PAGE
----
9 Extinct Animals That Could Be Resurrected One Day
Science is getting closer to bringing back species we thought were gone forever.
How can an extinct species come back?
Jurassic Park doesn’t seem so far-fetched anymore. Scientists can extract DNA fragments from fossils and preserved body parts from extinct species, then use those to help figure out the rest of the gene sequence (its genome), or at least most of it. Eventually, they might be able to clone long-dead animals, but for now they’re working on hybrids. By combining the DNA of an extinct species with a close living relative, they can create a new animal that looks like the ones we thought we’d never see again. De-extinction started showing promise as early as 2003, when a mountain goat that had gone extinct three years before was reborn in a lab, though it died minutes later. There are ethical questions about whether humans should bring extinct animals back to life. How will they respond to and change their new environment? Should humans take such an active role in the course of nature? Like it or not, these extinct species could be coming soon to a lab near you.
Scientists are already well on their way to making a mammoth-elephant hybrid. They’re combining Asian-elephant DNA with mammoth DNA, in hopes of growing a hybrid baby in an artificial elephant womb. Although it wouldn’t be a true mammoth per se, it would have the fat levels, shaggy fur, and small ears to help it act like its extinct cousin. Check out these 12 prehistoric animals you’ll be glad are extinct.
The Tasmanian tiger (or thylacine) was largely wiped out after farmers blamed it for killing sheep, and the last known one died in captivity in 1936. Some Australians still believe there are a few alive in the wild, and they might not need to keep the faith much longer: Scientists are actively working on resurrecting the marsupial. They hope to combine DNA from a preserved thylacine “joey,” or pup, with a numbat, although the experiment will be difficult because they aren’t as closely related as, say, an elephant and a mammoth.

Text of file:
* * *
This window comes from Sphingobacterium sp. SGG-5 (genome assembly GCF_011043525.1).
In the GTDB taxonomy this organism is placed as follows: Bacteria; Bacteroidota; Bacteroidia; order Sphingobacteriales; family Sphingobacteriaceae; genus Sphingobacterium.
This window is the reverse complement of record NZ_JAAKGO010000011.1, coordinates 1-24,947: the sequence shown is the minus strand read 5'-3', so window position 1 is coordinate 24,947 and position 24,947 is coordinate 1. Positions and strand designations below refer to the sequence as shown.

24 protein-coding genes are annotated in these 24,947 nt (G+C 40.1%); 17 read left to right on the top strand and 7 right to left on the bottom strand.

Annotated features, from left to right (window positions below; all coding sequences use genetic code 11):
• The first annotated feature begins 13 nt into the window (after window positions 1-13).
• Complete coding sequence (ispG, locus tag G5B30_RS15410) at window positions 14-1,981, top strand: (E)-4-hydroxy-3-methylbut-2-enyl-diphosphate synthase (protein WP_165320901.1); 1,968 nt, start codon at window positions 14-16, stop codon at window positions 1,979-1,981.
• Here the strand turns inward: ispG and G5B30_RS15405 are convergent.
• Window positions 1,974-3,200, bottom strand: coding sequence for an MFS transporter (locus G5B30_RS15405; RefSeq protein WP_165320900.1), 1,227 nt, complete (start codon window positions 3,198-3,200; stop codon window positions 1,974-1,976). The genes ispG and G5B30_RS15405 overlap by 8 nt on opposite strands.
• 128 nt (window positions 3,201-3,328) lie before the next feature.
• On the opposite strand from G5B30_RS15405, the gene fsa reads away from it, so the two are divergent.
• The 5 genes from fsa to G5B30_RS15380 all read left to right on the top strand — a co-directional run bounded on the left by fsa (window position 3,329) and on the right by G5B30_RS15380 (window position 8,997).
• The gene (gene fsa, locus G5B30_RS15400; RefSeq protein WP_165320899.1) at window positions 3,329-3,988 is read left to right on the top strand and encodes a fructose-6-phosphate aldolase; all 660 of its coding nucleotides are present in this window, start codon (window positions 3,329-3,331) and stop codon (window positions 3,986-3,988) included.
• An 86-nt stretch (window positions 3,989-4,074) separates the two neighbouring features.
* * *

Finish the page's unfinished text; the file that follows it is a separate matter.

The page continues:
In the 1830s, the passenger pigeon was the most flourishing bird in North America. But over the next several decades, their forests were cut down and they were hunted as an easy source of protein. The last one died in 1914—less than 100 years after its population was estimated at three billion. The extinction taught humanity a lesson and launched the movement to protect endangered species. Scientists are now hoping to revive the population, partially as a symbol of conservation.
This little-known zebra relative was extinct by the 1880s, but scientists in South Africa are on their way to bringing it back. Some researchers argue that the quagga isn’t its own species but a subspecies of the plains zebra, so they can use selective breeding to essentially speed up evolution and re-create the quagga—or at least a zebra that looks remarkably similar to one. Critics argue that appearance isn’t everything, and that the “Rau quaggas” (named after a project leader) being bred aren’t true quaggas.
One hundred years ago, the only parrot native to the United States went extinct fairly suddenly. Researchers haven’t pinpointed the cause—it might have been deforestation, farmers shooting them, or disease—but because Carolina parakeets are so similar to other parrot species in the Americas, they’re considered a good candidate for a de-extinction project.
Little bush moa
This flightless New Zealand bird has been gone for more than 700 years, but scientists have almost figured out its entire gene sequence, using DNA from a toe bone. If they can successfully get a bird with that DNA to hatch from an emu egg, they might be able to bring the little bush moa back to life.
Scientists already have a good start in figuring out the dodo’s gene sequence, which is the first step in de-extinction. The challenge is that dodos don’t have any close living relatives, so scientists might need to wait until cloning an extinct animal is possible before they’re able to bring the bird back.
Heath hens used to live on Martha’s Vineyard island in Cape Cod, Massachusetts, but the last one died in 1932. Because the number of heath hens used to be a good indicator of how healthy their sandplain-grassland ecosystem was, and because the birds could likely still thrive, scientists are looking to revive them. Either domestic chickens or prairie chickens could be surrogates for the extinct species.
Before there were cattle as we know them today, there were aurochs, which were cowlike creatures bigger than elephants. When the last one died in Poland in 1627, it was one of the first examples of an animal’s extinction being recorded. But now they could be one of the first species to go through de-extinction. Scientists have found auroch genes in modern cattle breeds, and they’re breeding those cattle in hopes of creating a new species, called a Tauros, that would be similar to their extinct relatives.